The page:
A virologist, Prof. Sunday Omilabu, has identified nine factors for the emergence and re-emergence of communicable and infectious diseases in the country.
Omilabu, who is of the Department of Microbiology and Parasitology, College of Medicine, University of Lagos, said poor environment and over population were the major causes of the communicable and infectious diseases.
He spoke at the 51st Annual Scientific Conference of the Association of Medical Laboratory Scientists of Nigeria (AMLSN) in Lagos.
The conference, which took place at the National Orthopaedic Hospital, Igbobi, Lagos, had its theme as: “Spread of Infectious Diseases in an Increasing Population; Effects and the Way Forward”.
He said that the major factors contributing to the re-emergence of diseases included the explosion in world population, especially in the developing countries, the inadequacy of social amenities, sexual behaviour, drug abuse, immune suppressions and imported food items.
Omilabu said that infectious diseases alone accounted for 25 per cent of global deaths in 2004.
According to him, infectious diseases have been known for decades and are no longer being considered public health problems; rather, they are now showing upward trends in incidence and prevalence worldwide.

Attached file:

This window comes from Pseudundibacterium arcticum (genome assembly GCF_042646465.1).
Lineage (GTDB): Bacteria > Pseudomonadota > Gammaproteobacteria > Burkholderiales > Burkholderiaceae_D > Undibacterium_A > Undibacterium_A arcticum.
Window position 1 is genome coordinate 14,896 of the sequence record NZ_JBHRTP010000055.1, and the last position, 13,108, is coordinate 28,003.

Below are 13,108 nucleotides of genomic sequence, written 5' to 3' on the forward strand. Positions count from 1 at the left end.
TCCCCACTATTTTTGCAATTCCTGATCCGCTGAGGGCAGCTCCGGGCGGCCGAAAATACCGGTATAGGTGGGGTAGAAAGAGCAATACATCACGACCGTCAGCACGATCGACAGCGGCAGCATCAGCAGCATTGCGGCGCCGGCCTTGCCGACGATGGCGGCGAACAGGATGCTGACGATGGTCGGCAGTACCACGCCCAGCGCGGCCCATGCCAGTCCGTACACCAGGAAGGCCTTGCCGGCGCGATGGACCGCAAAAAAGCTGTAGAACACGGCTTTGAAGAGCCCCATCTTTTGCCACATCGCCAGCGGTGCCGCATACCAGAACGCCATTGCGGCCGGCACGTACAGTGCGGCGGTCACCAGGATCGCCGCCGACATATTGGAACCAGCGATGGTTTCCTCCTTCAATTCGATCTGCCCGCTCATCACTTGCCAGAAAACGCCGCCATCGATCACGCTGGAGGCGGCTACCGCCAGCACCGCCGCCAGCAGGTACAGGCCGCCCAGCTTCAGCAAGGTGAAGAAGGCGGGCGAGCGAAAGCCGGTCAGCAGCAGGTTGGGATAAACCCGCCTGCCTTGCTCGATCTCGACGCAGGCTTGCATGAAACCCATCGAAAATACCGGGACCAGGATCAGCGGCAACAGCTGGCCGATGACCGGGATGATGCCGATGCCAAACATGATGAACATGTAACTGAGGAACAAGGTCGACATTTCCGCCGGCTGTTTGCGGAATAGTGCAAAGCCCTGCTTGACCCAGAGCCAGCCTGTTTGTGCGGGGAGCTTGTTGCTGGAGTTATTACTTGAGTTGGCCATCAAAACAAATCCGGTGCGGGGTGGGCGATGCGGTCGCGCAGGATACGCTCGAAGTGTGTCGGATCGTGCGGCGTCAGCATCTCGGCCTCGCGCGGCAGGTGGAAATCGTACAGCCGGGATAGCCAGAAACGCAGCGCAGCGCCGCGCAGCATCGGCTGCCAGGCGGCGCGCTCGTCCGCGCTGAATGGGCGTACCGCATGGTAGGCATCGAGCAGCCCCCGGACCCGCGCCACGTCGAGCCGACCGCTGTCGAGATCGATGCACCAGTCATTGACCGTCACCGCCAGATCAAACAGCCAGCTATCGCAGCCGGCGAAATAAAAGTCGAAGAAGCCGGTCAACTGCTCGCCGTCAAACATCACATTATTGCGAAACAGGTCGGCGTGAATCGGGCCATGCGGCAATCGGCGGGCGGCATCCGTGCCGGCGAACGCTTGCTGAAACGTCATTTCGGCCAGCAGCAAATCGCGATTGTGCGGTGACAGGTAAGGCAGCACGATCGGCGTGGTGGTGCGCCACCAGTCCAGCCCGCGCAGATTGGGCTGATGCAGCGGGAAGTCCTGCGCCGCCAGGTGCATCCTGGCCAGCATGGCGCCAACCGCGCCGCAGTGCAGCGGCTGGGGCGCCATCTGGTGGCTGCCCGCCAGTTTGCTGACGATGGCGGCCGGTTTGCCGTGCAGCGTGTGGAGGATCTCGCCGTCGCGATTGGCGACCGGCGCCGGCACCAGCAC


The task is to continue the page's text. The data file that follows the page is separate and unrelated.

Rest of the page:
Omilabu said: “Dirty environment, over population, bioterrorism, technology and industry, international travelling and commerce are also some of the contributing factors causing the spread of infectious diseases.
“Again, disease are re-emerging because they have changed their ways of responding to drugs; these viruses and diseases are now resistant to drugs, while many are still hidden.
“The spread of diseases are also as a result of poor hygiene and sanitation as well as the inadequacy of funding in our healthcare system.
“For instance, some hospitals do not have appropriate vaccines in their stores and some do not dispose their medical waste properly.’’
However, Omilabu suggested some measures that could control the spread of diseases.
“There is need for adequate surveillance and response, drug and vaccine development, necessary infrastructure, training experts as well as prevention and control measures.
“Improved socio-economic conditions that support provision of required amenities will go a long way in preventing infectious disease and their re-emergence.
“Every serious country should also develop platforms for diagnosis and epidemiological surveillance of infectious diseases.
“The arms against emergence and re-emergence of infectious diseases, indeed, call for all hands to be on deck through a multi-disciplinary approach,” he said.
In his remarks, the Chairman of AMLSN, Dr Abiodun Hamzat, said that the influx of substandard drugs, abuse of antibiotics and inadequate health plan at the various level of government had also worsened the situation.
He said that this year’s event was the first time the business of medical laboratory practice would be discussed holistically.
According to him, the event will involve strategic partnership, funding, feasibility study and marketing in the laboratory business.
Hamzat also called on governments at all levels to help curtail the spread of infectious diseases across the country.
The members also observed one minute silence for the repose of the soul of the former Acting Chief Registrar of the Medical Laboratory Science Council of Nigeria (MLSCN), Mrs Olufunke Omotuyi.
Omotuyi was murdered in her Abuja apartment on June 8.